Running on harsh terrains, like uneven or rocky ground, can change your gait and cause pain. If you aren’t giving your feet adequate rest, they will become sore and possibly develop larger issues that are harder to recover from. It’s also possible that your bones may be weakened, causing small fractures that cause pain when the joint moves. 

What can I do to treat heel pain after running?

There are several things that you can try to reduce or treat mild pain.

If you are experiencing severe pain in your heel, it may be time to see a GP or physio. If you’re concerned that it may be an issue, don’t be afraid to see a professional. 

Rest your feet

Regardless of how fit you are, your feet need to take a break so they can repair themselves. 

Small and minor injuries can easily become bigger and chronic problems if they aren’t given time to heal. Take a break from your running for a couple of days or until the symptoms subside. 


If you are experiencing pain after running, applying ice to the pained area can help. 

Apply ice for 20 minutes on the painful area then take it off for 20 minutes, repeat this process for a couple of hours after running or until the pain subsides. 


Stretching is great for your body even if you aren’t exercising. Stretching your feet every day can help the pain subside and keep your feet healthy.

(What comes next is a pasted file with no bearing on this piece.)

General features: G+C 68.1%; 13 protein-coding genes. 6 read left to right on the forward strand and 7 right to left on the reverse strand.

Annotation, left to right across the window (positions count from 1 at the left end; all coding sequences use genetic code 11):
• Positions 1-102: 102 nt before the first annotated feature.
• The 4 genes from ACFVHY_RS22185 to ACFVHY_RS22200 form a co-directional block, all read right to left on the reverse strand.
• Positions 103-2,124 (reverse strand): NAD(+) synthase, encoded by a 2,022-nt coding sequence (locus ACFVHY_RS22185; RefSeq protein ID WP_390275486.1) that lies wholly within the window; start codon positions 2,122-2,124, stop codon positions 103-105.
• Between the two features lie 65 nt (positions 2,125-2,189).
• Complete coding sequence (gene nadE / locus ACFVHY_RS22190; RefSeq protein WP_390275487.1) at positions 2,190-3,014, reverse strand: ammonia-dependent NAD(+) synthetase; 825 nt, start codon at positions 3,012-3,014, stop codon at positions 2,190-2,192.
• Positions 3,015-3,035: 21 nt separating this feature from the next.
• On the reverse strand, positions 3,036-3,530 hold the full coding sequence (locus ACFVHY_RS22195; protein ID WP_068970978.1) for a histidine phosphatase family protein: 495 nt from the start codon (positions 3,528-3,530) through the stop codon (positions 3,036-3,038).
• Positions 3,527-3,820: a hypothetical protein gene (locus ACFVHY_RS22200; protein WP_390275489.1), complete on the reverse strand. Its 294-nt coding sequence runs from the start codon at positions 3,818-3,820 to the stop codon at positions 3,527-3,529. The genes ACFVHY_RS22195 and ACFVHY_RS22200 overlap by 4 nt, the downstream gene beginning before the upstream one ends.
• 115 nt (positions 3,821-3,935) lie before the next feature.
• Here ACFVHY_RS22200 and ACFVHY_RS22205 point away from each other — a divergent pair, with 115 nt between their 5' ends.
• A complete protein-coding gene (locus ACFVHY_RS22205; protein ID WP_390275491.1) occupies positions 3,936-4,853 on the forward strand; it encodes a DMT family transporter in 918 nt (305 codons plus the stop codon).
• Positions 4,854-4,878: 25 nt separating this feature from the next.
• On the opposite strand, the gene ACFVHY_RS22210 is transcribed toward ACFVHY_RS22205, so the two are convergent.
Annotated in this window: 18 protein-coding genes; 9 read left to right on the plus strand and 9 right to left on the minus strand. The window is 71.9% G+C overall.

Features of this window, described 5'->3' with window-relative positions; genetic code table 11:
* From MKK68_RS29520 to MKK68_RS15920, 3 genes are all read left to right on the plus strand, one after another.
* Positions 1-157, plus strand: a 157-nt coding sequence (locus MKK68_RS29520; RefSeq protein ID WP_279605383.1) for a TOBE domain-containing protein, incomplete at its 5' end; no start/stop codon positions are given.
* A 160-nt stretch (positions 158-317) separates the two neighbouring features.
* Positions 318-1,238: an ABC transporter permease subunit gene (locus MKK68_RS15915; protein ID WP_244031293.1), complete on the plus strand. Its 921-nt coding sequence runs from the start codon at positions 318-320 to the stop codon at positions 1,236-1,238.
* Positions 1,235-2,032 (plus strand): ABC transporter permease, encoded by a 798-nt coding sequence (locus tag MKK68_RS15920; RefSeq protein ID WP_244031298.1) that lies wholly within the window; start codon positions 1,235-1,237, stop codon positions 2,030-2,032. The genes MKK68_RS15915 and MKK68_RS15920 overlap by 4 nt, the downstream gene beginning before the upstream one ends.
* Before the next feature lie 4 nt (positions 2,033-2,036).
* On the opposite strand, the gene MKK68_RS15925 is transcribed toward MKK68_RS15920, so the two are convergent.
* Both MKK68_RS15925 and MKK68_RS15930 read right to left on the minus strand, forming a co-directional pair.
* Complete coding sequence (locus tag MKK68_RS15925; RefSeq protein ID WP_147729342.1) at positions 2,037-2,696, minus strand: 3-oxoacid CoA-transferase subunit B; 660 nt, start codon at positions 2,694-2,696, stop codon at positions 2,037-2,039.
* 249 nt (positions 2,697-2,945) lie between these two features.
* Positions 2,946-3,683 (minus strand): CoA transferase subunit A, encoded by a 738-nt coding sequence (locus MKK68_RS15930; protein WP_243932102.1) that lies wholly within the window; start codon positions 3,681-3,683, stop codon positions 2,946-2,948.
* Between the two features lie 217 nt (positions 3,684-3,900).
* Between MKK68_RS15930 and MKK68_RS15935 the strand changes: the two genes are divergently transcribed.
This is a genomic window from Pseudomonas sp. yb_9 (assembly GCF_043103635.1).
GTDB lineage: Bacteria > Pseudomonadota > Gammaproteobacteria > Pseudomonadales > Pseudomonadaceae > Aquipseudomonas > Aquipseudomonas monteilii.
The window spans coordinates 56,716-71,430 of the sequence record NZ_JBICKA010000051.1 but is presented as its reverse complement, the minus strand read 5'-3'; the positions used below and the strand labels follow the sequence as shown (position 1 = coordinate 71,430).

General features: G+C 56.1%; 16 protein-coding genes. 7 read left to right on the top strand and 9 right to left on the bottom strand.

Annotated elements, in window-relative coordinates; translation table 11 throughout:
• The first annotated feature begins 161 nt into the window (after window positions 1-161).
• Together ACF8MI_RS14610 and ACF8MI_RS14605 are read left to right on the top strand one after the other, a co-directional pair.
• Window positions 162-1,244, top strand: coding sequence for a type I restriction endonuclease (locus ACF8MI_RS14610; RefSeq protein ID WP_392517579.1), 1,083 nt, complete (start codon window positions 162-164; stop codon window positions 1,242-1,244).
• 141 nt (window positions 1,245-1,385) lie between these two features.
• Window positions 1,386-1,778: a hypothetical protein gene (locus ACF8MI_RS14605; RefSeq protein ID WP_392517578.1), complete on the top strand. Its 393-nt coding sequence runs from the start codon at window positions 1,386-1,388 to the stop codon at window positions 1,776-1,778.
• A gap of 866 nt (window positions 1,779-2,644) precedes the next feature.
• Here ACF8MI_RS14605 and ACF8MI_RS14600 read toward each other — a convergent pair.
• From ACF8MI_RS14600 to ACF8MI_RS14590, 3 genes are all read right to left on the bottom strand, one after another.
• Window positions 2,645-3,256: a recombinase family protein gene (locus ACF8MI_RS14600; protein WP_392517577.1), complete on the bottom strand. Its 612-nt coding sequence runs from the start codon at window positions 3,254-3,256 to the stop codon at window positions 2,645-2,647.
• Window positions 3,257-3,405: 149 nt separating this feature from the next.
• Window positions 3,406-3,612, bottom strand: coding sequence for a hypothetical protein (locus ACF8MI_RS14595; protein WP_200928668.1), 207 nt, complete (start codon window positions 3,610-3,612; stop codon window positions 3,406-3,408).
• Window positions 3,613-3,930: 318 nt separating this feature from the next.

Anti-inflammatory medication

Medications like ibuprofen can help reduce inflammation and relieve pain after running. Keep in mind that they don’t fix the underlying problem, they just manage the inflammation and pain. 

Support the foot properly 

There is a range of products available to assist your muscles, joints and ligaments in supporting your feet. Common solutions are athletic tape, proper shoes or orthotic inserts. 

If buying proper shoes is outside of your budget, orthotic inserts are the next best thing. Our arch support insoles can help you here. Designed by Australian podiatrists, orthotic inserts can protect your feet from injury, reduce joint stress, and improve muscle efficiency. 

Night splints 

Night splints can help treat plantar fasciitis by keeping your foot in a flexed position overnight. 

This stops the tendon from contracting during the night, eliminating or reducing pain in the morning. 

When to see a doctor

Heel pain can often be treated at home or with commercial measures but it’s important to know when you should see a professional. 

Symptoms continuing for more than a couple of weeks are a sign that it might be time to contact your GP or physio. If the pain is limiting your ability to walk or use your feet in any way, then you should call your doctor immediately. 

Our feet take on a lot when we run. If you’re experiencing pain in your heel after you exercise, several things could be the cause. Keeping an eye on how you use your feet and knowing when to call a professional is crucial if you don’t want to cause long-term damage to your feet. Luckily, many issues can be treated at home or by adjusting the way you run. Listen to your body and make sure not to overwork your feet.